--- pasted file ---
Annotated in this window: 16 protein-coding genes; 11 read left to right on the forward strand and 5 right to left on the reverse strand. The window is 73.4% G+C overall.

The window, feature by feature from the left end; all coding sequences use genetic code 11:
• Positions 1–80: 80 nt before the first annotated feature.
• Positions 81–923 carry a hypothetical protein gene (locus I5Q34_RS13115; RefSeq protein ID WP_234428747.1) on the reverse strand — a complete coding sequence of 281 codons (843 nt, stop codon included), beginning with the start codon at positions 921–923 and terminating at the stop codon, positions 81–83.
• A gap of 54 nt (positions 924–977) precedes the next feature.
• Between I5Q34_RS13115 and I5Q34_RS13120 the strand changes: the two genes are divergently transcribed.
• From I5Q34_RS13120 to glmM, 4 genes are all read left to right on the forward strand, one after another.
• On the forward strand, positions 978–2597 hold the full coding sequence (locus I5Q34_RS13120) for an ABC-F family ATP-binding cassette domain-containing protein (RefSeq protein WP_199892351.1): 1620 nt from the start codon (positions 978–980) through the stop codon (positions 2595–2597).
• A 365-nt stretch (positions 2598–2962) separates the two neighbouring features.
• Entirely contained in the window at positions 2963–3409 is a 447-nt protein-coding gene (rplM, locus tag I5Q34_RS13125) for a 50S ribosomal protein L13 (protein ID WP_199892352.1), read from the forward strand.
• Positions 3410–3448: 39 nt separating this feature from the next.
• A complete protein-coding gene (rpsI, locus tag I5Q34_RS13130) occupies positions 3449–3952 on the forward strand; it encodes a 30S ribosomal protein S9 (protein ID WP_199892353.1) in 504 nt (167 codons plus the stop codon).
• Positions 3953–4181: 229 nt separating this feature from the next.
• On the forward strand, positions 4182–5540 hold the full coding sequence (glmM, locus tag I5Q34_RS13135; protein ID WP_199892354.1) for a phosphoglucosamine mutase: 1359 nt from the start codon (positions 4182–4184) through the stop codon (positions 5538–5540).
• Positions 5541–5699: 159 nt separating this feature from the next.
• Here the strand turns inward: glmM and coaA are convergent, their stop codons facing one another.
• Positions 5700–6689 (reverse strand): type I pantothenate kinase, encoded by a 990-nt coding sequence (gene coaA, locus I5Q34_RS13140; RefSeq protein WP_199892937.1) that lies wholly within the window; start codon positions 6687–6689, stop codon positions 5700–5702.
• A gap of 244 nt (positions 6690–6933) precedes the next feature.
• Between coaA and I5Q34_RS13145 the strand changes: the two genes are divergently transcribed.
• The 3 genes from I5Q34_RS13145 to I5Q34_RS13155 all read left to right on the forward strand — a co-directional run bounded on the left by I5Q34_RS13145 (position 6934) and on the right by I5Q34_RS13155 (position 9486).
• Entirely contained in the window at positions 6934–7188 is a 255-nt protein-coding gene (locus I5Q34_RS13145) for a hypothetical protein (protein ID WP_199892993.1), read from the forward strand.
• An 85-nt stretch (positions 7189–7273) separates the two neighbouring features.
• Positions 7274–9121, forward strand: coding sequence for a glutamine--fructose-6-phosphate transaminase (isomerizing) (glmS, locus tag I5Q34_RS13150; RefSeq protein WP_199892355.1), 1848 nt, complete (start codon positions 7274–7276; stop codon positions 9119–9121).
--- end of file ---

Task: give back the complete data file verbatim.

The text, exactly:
Annotated in this window: 16 protein-coding genes; 11 read left to right on the forward strand and 5 right to left on the reverse strand. The window is 73.4% G+C overall.

The window, feature by feature from the left end; all coding sequences use genetic code 11:
• Positions 1–80: 80 nt before the first annotated feature.
• Positions 81–923 carry a hypothetical protein gene (locus I5Q34_RS13115; RefSeq protein ID WP_234428747.1) on the reverse strand — a complete coding sequence of 281 codons (843 nt, stop codon included), beginning with the start codon at positions 921–923 and terminating at the stop codon, positions 81–83.
• A gap of 54 nt (positions 924–977) precedes the next feature.
• Between I5Q34_RS13115 and I5Q34_RS13120 the strand changes: the two genes are divergently transcribed.
• From I5Q34_RS13120 to glmM, 4 genes are all read left to right on the forward strand, one after another.
• On the forward strand, positions 978–2597 hold the full coding sequence (locus I5Q34_RS13120) for an ABC-F family ATP-binding cassette domain-containing protein (RefSeq protein WP_199892351.1): 1620 nt from the start codon (positions 978–980) through the stop codon (positions 2595–2597).
• A 365-nt stretch (positions 2598–2962) separates the two neighbouring features.
• Entirely contained in the window at positions 2963–3409 is a 447-nt protein-coding gene (rplM, locus tag I5Q34_RS13125) for a 50S ribosomal protein L13 (protein ID WP_199892352.1), read from the forward strand.
• Positions 3410–3448: 39 nt separating this feature from the next.
• A complete protein-coding gene (rpsI, locus tag I5Q34_RS13130) occupies positions 3449–3952 on the forward strand; it encodes a 30S ribosomal protein S9 (protein ID WP_199892353.1) in 504 nt (167 codons plus the stop codon).
• Positions 3953–4181: 229 nt separating this feature from the next.
• On the forward strand, positions 4182–5540 hold the full coding sequence (glmM, locus tag I5Q34_RS13135; protein ID WP_199892354.1) for a phosphoglucosamine mutase: 1359 nt from the start codon (positions 4182–4184) through the stop codon (positions 5538–5540).
• Positions 5541–5699: 159 nt separating this feature from the next.
• Here the strand turns inward: glmM and coaA are convergent, their stop codons facing one another.
• Positions 5700–6689 (reverse strand): type I pantothenate kinase, encoded by a 990-nt coding sequence (gene coaA, locus I5Q34_RS13140; RefSeq protein WP_199892937.1) that lies wholly within the window; start codon positions 6687–6689, stop codon positions 5700–5702.
• A gap of 244 nt (positions 6690–6933) precedes the next feature.
• Between coaA and I5Q34_RS13145 the strand changes: the two genes are divergently transcribed.
• The 3 genes from I5Q34_RS13145 to I5Q34_RS13155 all read left to right on the forward strand — a co-directional run bounded on the left by I5Q34_RS13145 (position 6934) and on the right by I5Q34_RS13155 (position 9486).
• Entirely contained in the window at positions 6934–7188 is a 255-nt protein-coding gene (locus I5Q34_RS13145) for a hypothetical protein (protein ID WP_199892993.1), read from the forward strand.
• An 85-nt stretch (positions 7189–7273) separates the two neighbouring features.
• Positions 7274–9121, forward strand: coding sequence for a glutamine--fructose-6-phosphate transaminase (isomerizing) (glmS, locus tag I5Q34_RS13150; RefSeq protein WP_199892355.1), 1848 nt, complete (start codon positions 7274–7276; stop codon positions 9119–9121).